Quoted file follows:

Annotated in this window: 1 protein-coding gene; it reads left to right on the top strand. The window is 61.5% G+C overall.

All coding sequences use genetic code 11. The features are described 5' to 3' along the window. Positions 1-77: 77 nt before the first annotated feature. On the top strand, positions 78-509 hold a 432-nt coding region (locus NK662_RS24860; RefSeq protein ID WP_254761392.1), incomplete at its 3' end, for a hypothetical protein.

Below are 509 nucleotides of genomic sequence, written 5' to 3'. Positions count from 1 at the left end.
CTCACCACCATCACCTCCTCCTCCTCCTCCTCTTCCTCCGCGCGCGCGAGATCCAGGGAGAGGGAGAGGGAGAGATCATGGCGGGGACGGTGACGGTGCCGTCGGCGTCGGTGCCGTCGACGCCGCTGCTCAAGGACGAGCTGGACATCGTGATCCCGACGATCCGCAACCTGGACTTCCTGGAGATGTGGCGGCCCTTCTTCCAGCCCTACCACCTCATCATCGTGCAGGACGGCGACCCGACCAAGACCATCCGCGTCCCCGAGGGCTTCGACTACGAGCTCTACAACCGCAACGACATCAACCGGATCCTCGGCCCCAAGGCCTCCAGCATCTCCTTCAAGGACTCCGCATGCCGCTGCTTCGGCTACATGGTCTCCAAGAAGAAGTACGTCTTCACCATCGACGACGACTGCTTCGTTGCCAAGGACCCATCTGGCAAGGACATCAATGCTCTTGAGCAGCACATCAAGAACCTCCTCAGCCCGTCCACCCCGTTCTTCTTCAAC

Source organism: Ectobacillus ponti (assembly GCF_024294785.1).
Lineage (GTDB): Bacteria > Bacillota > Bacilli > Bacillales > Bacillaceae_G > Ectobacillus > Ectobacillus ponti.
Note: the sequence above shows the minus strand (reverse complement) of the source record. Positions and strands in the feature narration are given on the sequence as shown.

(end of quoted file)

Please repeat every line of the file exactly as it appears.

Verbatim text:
Annotated in this window: 1 protein-coding gene; it reads left to right on the top strand. The window is 61.5% G+C overall.

All coding sequences use genetic code 11. The features are described 5' to 3' along the window. Positions 1-77: 77 nt before the first annotated feature. On the top strand, positions 78-509 hold a 432-nt coding region (locus NK662_RS24860; RefSeq protein ID WP_254761392.1), incomplete at its 3' end, for a hypothetical protein.

Below are 509 nucleotides of genomic sequence, written 5' to 3'. Positions count from 1 at the left end.
CTCACCACCATCACCTCCTCCTCCTCCTCCTCTTCCTCCGCGCGCGCGAGATCCAGGGAGAGGGAGAGGGAGAGATCATGGCGGGGACGGTGACGGTGCCGTCGGCGTCGGTGCCGTCGACGCCGCTGCTCAAGGACGAGCTGGACATCGTGATCCCGACGATCCGCAACCTGGACTTCCTGGAGATGTGGCGGCCCTTCTTCCAGCCCTACCACCTCATCATCGTGCAGGACGGCGACCCGACCAAGACCATCCGCGTCCCCGAGGGCTTCGACTACGAGCTCTACAACCGCAACGACATCAACCGGATCCTCGGCCCCAAGGCCTCCAGCATCTCCTTCAAGGACTCCGCATGCCGCTGCTTCGGCTACATGGTCTCCAAGAAGAAGTACGTCTTCACCATCGACGACGACTGCTTCGTTGCCAAGGACCCATCTGGCAAGGACATCAATGCTCTTGAGCAGCACATCAAGAACCTCCTCAGCCCGTCCACCCCGTTCTTCTTCAAC

Source organism: Ectobacillus ponti (assembly GCF_024294785.1).
Lineage (GTDB): Bacteria > Bacillota > Bacilli > Bacillales > Bacillaceae_G > Ectobacillus > Ectobacillus ponti.
Note: the sequence above shows the minus strand (reverse complement) of the source record. Positions and strands in the feature narration are given on the sequence as shown.